Clean our your fridgeEveryone wants to start their new eating plan on Monday, after an all-out weekend food orgy or some other type of dietary debauchery. It always seems easier to start something tomorrow than today. Yet as the Chinese proverb says: “The man who waits till tomorrow to take the first step spends his entire life on one leg.”

Let’s take that FIRST step today. Are you ready? I will walk you through the first few steps in changing your nutrition habits – steps you CAN take today. No waiting till Monday. No procrastinating until you think your life is better suited to starting. No concern with perfection. Just a few minimal steps today that lead to a giant leap tomorrow.


Fact: If a food is in your possession or located in your residence, you will eventually eat it.

Think of all the siren calls that confront you every day outside your home, constantly testing your willpower and discipline: Chips and dip at social events. Brownies and birthday cakes at work. Pizza and hot dogs at the game….And more.

With all this temptation, you need to have a safe place where the temptations don’t exist. Why not make that safe place your home?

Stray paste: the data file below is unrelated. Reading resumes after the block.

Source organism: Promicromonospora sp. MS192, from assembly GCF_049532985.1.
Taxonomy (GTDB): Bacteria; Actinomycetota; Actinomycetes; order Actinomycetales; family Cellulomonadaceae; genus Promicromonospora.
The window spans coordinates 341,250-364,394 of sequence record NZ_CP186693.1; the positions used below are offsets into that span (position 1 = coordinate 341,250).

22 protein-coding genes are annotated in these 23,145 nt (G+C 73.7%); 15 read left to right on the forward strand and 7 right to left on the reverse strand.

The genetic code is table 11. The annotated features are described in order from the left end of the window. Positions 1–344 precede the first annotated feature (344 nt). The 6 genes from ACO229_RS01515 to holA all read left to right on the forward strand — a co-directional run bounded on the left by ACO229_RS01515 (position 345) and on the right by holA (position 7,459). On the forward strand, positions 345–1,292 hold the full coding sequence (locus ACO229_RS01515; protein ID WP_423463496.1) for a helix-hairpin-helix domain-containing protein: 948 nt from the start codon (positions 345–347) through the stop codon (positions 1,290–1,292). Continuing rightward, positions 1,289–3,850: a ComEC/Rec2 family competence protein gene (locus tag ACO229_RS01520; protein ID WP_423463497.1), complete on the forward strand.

Some people might argue that developing a good nutritional lifestyle means developing the willpower to say no to these types of foods even if the foods are nearby. They suggest that instead of avoiding these foods, people should control the impulse to eat them.

I agree that internal control is critical. However, it takes time to develop. And until it does, the only way to minimize consumption of the foods you know you shouldn’t be eating often is to simply decrease the external temptation.

And even if you have built up that internal control, why tempt yourself? After all, no one brings alcohol to AA meetings as a mean t improve the attendees’ self-discipline. Likewise, you shouldn’t try to “test” your willpower with trigger foods at home.

So let’s get started at the fridge, shall we?

Depending on the state of your fridge, you might want to invest in some of those triple-ply trash bags that can hold a lot of weight. That’s right, it’s cleaning time! Let’s make some room for the good stuff you need to stock in your fridge.


I have compiled a list of a few common no-nos that have no business being in your inner sanctum. I am not saying you should never eat these. After all, I do recommend having the occasional treat. Just eat them infrequently and when you do eat them enjoy them and then get right back to your usual intake. No guilt needed.

Soft Drinks and Fruit Juices

Calorie-containing drinks are one of the biggest contributors to climbing obesity rates in the Western world. In fact, some people have created entire diets based on one single principle – excluding soft drinks. But it’s not just soda that’s the problem. l Think that cranberry cocktail is healthy? Think again. After water, the second ingredient is sugar. Drop the fruit juices and soft drinks; stick with water, green tea, and even a bit of coffee.

Most Commercially Available Dips and Dressings